Wilkins, John, A discovery of a new world : or a discourse tending to prove, that 'tis probable there may be another Habitable World in the Moon ; with a discourse concerning the Probability of a Passage thither; unto which is added, a discourse concerning a New Planet, tending to prove, that 'tis probable our earth is one of the Planets

List of thumbnails

< >
191
191 (11)
192
192 (12)
193
193 (13)
194
194 (14)
195
195 (15)
196
196 (16)
197
197 (17)
198
198 (18)
199
199 (19)
200
200 (20)
< >
page |< < (12) of 370 > >|
That the Earth may be a Planet.
    <echo version="1.0RC">
      <text xml:lang="en" type="free">
        <div type="section" level="1" n="55">
          <p>
            <s xml:space="preserve">
              <pb o="12" file="0192" n="192" rhead="That the Earth may be a Planet."/>
            the World. </s>
            <s xml:space="preserve">Secondly, the Earth’s annual
              <lb/>
            motion about it, as being one of the Planets:
              <lb/>
            </s>
            <s xml:space="preserve">Thirdly, its diurnal revolution, whereby it
              <lb/>
            cauſed day and night.</s>
            <s xml:space="preserve"/>
          </p>
          <p>
            <s xml:space="preserve">To his ſecond reaſon I anſwer: </s>
            <s xml:space="preserve">Firſt, that
              <lb/>
            Pythagor as thought the Earth to be one of
              <lb/>
            the Planets (as appears by Ariſtotle’s Teſti-
              <lb/>
            mony concerning him) and to move amongſt
              <lb/>
            the reſt. </s>
            <s xml:space="preserve">So that his Opinion concerning
              <lb/>
            the motion of the Heavens, is not inconſiſt-
              <lb/>
            ent with that of the Earth. </s>
            <s xml:space="preserve">Secondly,
              <lb/>
            but as for the Coeleſtial Harmony, he might
              <lb/>
            perhaps under this myſtical expreſſion,
              <lb/>
            according to his uſual Cuſtom, ſhadow forth
              <lb/>
            unto us that mutual proportion and Har-
              <lb/>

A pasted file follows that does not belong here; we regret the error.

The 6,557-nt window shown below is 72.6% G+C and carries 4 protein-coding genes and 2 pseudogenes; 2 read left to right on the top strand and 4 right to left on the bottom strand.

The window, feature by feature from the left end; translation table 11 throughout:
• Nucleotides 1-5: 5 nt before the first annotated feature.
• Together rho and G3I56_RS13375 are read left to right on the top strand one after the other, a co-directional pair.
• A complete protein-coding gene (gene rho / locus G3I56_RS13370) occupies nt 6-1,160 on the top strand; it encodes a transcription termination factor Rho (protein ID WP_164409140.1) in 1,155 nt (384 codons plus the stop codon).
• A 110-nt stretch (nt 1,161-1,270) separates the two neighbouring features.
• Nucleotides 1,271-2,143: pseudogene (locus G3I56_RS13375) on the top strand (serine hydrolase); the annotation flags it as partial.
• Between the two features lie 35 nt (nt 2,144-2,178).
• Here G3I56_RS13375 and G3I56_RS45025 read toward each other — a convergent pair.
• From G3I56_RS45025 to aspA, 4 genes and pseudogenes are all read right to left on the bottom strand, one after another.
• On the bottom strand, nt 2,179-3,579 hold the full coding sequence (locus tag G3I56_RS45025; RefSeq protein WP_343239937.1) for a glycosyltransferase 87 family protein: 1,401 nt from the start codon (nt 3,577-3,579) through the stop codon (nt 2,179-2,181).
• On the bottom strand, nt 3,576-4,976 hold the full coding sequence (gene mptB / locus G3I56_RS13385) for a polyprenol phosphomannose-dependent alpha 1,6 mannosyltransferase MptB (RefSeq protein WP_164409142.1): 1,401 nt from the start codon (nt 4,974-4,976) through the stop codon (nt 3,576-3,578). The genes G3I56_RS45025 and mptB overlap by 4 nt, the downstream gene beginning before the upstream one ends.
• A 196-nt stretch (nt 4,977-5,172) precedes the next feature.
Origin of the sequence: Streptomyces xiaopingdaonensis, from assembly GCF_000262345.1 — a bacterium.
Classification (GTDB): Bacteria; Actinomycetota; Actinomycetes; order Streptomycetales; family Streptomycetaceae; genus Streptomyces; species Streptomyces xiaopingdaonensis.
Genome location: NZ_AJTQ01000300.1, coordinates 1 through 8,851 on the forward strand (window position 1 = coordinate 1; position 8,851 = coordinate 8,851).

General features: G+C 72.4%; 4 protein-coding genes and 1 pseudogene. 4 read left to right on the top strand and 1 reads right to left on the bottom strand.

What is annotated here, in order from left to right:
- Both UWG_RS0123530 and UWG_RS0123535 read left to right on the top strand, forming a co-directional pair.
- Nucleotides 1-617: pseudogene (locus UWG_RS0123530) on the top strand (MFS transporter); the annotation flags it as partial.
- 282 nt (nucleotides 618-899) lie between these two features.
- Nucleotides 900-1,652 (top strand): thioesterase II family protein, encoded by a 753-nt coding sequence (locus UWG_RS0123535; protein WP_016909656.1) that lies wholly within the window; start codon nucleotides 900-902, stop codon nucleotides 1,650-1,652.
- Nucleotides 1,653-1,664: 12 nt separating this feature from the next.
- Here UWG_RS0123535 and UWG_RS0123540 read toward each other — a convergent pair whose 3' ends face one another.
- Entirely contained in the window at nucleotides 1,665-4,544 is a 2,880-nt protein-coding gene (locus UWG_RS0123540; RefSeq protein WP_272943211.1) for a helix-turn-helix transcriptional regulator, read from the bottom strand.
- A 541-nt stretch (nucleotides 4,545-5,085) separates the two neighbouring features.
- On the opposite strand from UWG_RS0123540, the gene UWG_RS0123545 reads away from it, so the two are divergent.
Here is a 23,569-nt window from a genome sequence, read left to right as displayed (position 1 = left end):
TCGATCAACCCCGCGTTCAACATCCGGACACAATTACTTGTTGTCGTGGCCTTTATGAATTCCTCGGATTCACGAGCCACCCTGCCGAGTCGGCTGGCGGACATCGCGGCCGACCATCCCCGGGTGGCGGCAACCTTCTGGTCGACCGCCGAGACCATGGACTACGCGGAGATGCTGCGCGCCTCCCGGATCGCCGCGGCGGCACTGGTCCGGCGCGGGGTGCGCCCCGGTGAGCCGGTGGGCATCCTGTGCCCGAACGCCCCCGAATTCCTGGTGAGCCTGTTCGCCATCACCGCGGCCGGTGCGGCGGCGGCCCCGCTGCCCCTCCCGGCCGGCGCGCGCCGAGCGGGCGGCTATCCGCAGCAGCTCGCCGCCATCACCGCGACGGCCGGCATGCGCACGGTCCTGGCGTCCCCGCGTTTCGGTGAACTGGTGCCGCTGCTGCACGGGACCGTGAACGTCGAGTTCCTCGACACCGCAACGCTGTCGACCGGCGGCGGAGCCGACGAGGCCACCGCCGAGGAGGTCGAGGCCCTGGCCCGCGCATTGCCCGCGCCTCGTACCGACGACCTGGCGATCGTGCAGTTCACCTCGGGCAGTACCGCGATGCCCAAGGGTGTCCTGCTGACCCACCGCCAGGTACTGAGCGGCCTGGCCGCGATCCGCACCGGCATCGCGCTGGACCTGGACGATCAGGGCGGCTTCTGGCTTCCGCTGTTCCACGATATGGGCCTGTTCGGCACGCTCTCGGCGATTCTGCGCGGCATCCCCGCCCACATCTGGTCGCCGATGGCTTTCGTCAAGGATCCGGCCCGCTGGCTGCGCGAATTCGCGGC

monical conſent, which he did conceive in
              <lb/>
            the ſeveral bigneſs, diſtance, motions of
              <lb/>
            the Orbs. </s>
            <s xml:space="preserve">So that notwithſtanding theſe ob-
              <lb/>
            jections, it is evident that Pythagor as was of
              <lb/>
            this Opinion, and that his Authority may add
              <lb/>
            ſomewhat for the confirmation of it. </s>
            <s xml:space="preserve">Unto
              <lb/>
            him aſlented
              <anchor type="note" xlink:href="" symbol="*"/>
            Ariſtarchus Samius, who flouri-
              <anchor type="note" xlink:label="note-0192-01a" xlink:href="note-0192-01"/>
            ſhed about 280 years before the Birth of our
              <lb/>
            Saviour, and was by reaſon of this Opinion,
              <lb/>
            arraigned for Prophanefs and Sacriledge by
              <lb/>
            the Areopagites, becauſe he had blaſphemed
              <lb/>
            the Deity of Veſta, affitming the Earth to
              <lb/>
            move. </s>
            <s xml:space="preserve">To them agreed Philolaus, Her aclides,
              <lb/>
            Pontius, Nicetas, Syracuſanus, Ecphantus, Lu-
              <lb/>
            cippus, and Plato himſelf (as ſome think.) </s>
            <s xml:space="preserve">o
              <lb/>
            likewiſe Numa Pompilius, as Plut arch relates
              <lb/>
            it in his Life; </s>
            <s xml:space="preserve">who in reference to this Opini-
              <lb/>
            on, built the Temple of Veſta round, like the
              <lb/>
            Univerſe: </s>
            <s xml:space="preserve">In the middle of it was placed the</s>
          </p>
        </div>
      </text>
    </echo>